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Thread: The farthest star from our Galaxy core

  1. #1
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    The farthest star from our Galaxy core

    Which star- in our galaxy - is thought to be the farthest from the core of the same?

  2. #2
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    Quote Originally Posted by Hans View Post
    Which star- in our galaxy - is thought to be the farthest from the core of the same?
    There are at least millions of outlying halo stars. I don't think we have any means of identifying the one that is farthest out and still gravitationally bound.

  3. #3
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    Indeed it appears that stars cab be ejected from there galaxy

    https://astrobites.org/2019/07/31/__trashed-9/

    Mark

  4. #4
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    Quote Originally Posted by holmes4 View Post
    Indeed it appears that stars cab be ejected from there galaxy

    https://astrobites.org/2019/07/31/__trashed-9/

    Mark
    Yes it was that story that inspired my question.

  5. #5
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    I do recall an arxiv paper from a few years back. A red giant star had been identified something like 350,000 (??) light-years out, but was thought to be gravitationally bound to the MW.

    Can't find this now very easily.

    We have to bear in mind that only the most luminous stars can be identified at these distances. Also we have to think what is the definition of the "farthest star" - I assume it must be gravitationally bound to our galaxy, but what about interlopers from other galaxies?

    Galaxy disk stars apparently extend to over 25 kpc from the MW centre:

    Disk stars in the Milky Way detected beyond 25 kpc from its center

    https://arxiv.org/abs/1804.03064#

  6. #6
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    This paper might be of interest:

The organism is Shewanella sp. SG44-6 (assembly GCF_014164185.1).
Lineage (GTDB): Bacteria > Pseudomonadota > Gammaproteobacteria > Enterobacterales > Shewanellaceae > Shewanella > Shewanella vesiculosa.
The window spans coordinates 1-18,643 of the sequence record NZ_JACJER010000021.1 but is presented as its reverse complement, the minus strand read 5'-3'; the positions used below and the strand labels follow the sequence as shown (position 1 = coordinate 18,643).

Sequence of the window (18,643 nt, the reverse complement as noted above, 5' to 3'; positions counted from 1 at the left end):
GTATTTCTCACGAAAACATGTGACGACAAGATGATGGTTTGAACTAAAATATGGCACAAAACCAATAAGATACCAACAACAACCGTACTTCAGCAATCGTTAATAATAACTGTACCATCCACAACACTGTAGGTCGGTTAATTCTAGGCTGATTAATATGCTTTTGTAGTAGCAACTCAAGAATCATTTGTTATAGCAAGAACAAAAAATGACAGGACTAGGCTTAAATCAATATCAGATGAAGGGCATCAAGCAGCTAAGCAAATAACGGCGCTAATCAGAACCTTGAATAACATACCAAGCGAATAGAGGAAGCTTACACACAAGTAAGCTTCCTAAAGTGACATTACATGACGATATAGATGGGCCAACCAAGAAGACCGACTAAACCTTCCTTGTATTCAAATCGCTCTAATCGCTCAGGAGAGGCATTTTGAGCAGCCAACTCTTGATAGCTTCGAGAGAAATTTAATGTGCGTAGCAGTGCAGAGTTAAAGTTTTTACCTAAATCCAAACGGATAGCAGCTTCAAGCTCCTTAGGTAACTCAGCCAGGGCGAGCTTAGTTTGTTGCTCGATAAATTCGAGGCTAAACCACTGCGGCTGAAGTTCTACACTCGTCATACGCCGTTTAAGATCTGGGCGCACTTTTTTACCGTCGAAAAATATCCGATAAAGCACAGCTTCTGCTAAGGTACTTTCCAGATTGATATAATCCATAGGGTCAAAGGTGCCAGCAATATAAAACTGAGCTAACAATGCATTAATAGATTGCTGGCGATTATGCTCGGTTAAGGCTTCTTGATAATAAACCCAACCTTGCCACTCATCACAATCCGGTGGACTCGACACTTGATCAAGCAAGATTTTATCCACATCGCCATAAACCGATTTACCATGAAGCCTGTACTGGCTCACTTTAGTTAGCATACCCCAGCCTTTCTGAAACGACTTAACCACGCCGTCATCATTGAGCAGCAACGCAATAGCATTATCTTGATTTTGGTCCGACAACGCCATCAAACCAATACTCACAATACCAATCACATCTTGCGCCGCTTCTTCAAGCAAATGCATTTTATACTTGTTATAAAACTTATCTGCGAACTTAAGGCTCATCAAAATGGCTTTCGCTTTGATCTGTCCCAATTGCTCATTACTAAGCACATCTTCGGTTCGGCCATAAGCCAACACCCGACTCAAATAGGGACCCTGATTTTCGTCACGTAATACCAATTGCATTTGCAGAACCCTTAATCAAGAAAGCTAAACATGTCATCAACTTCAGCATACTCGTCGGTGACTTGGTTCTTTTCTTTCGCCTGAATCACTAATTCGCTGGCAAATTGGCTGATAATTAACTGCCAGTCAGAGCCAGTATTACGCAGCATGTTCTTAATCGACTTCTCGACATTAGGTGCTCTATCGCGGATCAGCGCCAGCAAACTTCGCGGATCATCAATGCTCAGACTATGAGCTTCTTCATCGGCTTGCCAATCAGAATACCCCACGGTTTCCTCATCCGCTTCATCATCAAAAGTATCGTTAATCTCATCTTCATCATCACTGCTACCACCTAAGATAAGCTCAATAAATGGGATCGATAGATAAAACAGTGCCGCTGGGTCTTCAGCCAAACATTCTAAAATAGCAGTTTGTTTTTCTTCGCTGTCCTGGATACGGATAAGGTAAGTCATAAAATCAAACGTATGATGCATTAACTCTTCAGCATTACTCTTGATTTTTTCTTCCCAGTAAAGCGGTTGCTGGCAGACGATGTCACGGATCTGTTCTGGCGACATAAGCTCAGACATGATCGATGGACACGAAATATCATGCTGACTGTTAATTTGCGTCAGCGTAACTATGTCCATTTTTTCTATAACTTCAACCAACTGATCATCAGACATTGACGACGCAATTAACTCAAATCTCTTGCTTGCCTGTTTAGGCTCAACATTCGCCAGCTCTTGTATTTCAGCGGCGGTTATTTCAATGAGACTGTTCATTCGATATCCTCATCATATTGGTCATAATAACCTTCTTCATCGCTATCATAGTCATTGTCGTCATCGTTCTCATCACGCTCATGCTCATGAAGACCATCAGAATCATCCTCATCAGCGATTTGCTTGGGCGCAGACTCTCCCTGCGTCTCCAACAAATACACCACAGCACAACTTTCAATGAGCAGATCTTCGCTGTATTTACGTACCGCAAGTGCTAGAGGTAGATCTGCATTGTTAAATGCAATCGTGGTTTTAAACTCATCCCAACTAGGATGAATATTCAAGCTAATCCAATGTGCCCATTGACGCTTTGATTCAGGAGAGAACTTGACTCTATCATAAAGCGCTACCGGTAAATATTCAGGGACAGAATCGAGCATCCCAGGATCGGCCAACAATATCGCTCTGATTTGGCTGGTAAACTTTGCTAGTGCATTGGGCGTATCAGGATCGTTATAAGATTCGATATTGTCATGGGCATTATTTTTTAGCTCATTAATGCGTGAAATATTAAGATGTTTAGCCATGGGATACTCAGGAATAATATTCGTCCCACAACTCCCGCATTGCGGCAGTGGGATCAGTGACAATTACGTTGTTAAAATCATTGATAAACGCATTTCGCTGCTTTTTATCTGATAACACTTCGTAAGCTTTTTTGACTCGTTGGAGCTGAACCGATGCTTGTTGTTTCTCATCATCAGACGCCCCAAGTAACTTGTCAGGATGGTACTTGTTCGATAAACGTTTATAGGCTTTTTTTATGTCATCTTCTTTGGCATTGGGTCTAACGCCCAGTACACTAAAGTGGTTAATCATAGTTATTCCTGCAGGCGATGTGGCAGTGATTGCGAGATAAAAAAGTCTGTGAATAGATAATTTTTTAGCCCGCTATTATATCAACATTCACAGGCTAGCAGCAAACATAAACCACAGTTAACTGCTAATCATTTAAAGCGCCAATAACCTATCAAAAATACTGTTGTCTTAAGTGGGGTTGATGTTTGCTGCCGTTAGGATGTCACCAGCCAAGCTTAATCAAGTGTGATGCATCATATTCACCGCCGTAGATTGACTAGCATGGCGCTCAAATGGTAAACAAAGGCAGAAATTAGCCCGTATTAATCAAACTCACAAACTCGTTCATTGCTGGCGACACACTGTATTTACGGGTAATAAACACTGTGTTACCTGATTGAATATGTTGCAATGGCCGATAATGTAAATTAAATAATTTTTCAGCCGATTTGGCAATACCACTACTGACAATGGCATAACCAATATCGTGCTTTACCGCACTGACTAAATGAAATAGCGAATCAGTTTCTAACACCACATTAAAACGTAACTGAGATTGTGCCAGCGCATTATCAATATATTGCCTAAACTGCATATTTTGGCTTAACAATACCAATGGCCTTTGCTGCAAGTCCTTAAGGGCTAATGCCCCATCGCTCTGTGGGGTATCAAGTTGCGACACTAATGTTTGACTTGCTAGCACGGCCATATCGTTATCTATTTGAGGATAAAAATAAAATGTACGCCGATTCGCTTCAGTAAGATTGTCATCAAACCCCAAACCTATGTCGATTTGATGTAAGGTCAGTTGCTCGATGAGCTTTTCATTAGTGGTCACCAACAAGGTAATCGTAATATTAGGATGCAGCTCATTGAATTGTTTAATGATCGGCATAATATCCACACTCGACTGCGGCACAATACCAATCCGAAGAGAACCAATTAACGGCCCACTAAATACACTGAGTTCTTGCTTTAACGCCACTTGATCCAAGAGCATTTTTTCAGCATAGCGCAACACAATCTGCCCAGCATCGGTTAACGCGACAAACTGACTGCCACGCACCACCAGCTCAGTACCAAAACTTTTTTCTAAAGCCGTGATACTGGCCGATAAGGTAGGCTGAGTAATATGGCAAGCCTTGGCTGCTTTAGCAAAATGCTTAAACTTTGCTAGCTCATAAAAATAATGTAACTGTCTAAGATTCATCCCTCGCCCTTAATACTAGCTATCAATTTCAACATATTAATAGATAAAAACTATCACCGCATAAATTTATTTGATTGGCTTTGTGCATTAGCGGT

https://arxiv.org/abs/1407.2610

    The Most Distant Stars in the Milky Way
    John J. Bochanski, Beth Willman, Nelson Caldwell, Robyn Sanderson, Andrew A. West, Jay Strader, Warren Brown
    (Submitted on 9 Jul 2014)
    We report on the discovery of the most distant Milky Way (MW) stars known to date: ULAS J001535.72+015549.6 and ULAS J074417.48+253233.0. These stars were selected as M giant candidates based on their infrared and optical colors and lack of proper motions. We spectroscopically confirmed them as outer halo giants using the MMT/Red Channel spectrograph. Both stars have large estimated distances, with ULAS J001535.72+015549.6 at 27474 kpc and ULAS J074417.48+253233.0 at 238 64 kpc, making them the first MW stars discovered beyond 200 kpc.
    Selden

  7. #7
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    Quote Originally Posted by selden View Post
    This paper might be of interest:

    https://arxiv.org/abs/1407.2610

    The Most Distant Stars in the Milky Way
    John J. Bochanski, Beth Willman, Nelson Caldwell, Robyn Sanderson, Andrew A. West, Jay Strader, Warren Brown
    (Submitted on 9 Jul 2014)
    These are beyond the MW virial radius (although there must be a large uncertainty as to what this is), plus there is significant doubt about them being gravitationally bound.

    The authors' most likely origin of these stars is stripping of other galaxies. They say they were unlikely to have been ejected from the MW itself.

    So I don't know if they should be counted as "in the Milky Way" necessarily ?

  8. #8
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    Thanks for all the replies and interesting information folks!

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